This image is very inviting and showcases the joys of giving through a happy family.  The description of giving is clear and easy to understand why giving is important.

We like the contrast of the bright imagery next to the black and white copy.  The design is visually appealing and gives the user a clear CTA to “Give Now”. We like that this reminds the user that their giving is making a difference in other people’s lives.

This CTA is interactive because of its animation and includes photos in the background of their church members caring for people around the world.

Although this example is very simple, it still communicates a powerful message to the user.  It’s easy to read and direct.


Rock City Church does an excellent job of drawing on people’s emotions to give and sends a powerful message to the user.  We like that they specifically breakdown in numbers the impact of the church’s generosity.  The background imagery of the person on their phone reminds the user of the simplicity of giving on any device.

We like the simplicity of the design and CTA.  Southwest Church makes giving easy by featuring a Text-To-Give option, increasing the likelihood of a user choosing to convert.

This church provides an extremely user-friendly way to give.  The easier a process to give is, the more likely a user is to convert.

The design layout of this is very clean and modern.  It’s easy to navigate and offers the user a lot of options to give based on what’s easiest for them and select the cause they’d like to donate towards.  We like the language of the H1, “Life-Changing Generosity”.

Long Hollow gives the user an option to log in for easy giving.  We like that the user can select what campus or fund they want to give money towards so that the donation feels more personal to the user.  It’s a simple form to complete.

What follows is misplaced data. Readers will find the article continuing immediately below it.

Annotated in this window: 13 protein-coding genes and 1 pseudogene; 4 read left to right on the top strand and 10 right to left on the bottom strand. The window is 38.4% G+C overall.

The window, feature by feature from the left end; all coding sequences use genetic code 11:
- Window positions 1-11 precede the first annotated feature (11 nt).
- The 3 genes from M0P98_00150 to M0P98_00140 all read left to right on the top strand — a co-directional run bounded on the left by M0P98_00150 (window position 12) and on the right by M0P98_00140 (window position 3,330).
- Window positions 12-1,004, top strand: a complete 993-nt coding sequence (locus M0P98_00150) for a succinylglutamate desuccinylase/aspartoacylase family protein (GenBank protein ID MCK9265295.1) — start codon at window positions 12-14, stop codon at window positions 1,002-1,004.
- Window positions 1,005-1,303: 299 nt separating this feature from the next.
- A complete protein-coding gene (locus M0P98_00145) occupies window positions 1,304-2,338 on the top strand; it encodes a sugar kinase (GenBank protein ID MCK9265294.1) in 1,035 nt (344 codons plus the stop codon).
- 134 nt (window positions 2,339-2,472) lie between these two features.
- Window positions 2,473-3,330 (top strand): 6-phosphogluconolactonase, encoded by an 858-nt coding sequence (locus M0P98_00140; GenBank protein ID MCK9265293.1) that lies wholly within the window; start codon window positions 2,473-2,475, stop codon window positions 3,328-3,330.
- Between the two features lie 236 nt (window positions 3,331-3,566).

The form is fairly lengthy but it does give an option to log in for faster giving.  We would recommend that they add some introductory text on the importance of giving, how it can change the lives of others, and bring you closer to God.

This is a great example of powerful CTAs to give.  The design is modern and features members of the church.  The header text says “Help Us Continue to Help You” and has three buttons to give below it.  The giving form is extremely quick and easy to use.  We like that they use Bible verses to explain the importance of giving.

This form is set up in a way to prevent errors. The design is also clean and user-friendly.


Crossroads Church does an incredible job with its call to action for giving.  Users often become frustrated and click off of a site when it’s a lengthy process to tithe on a church’s site.  It promises the user that they can give within one minute and gives the option to securely give through PushPay or Paypal.  If the user needs help or wants to be consulted on their donation amount, there’s an easy option to call or chat with a team member.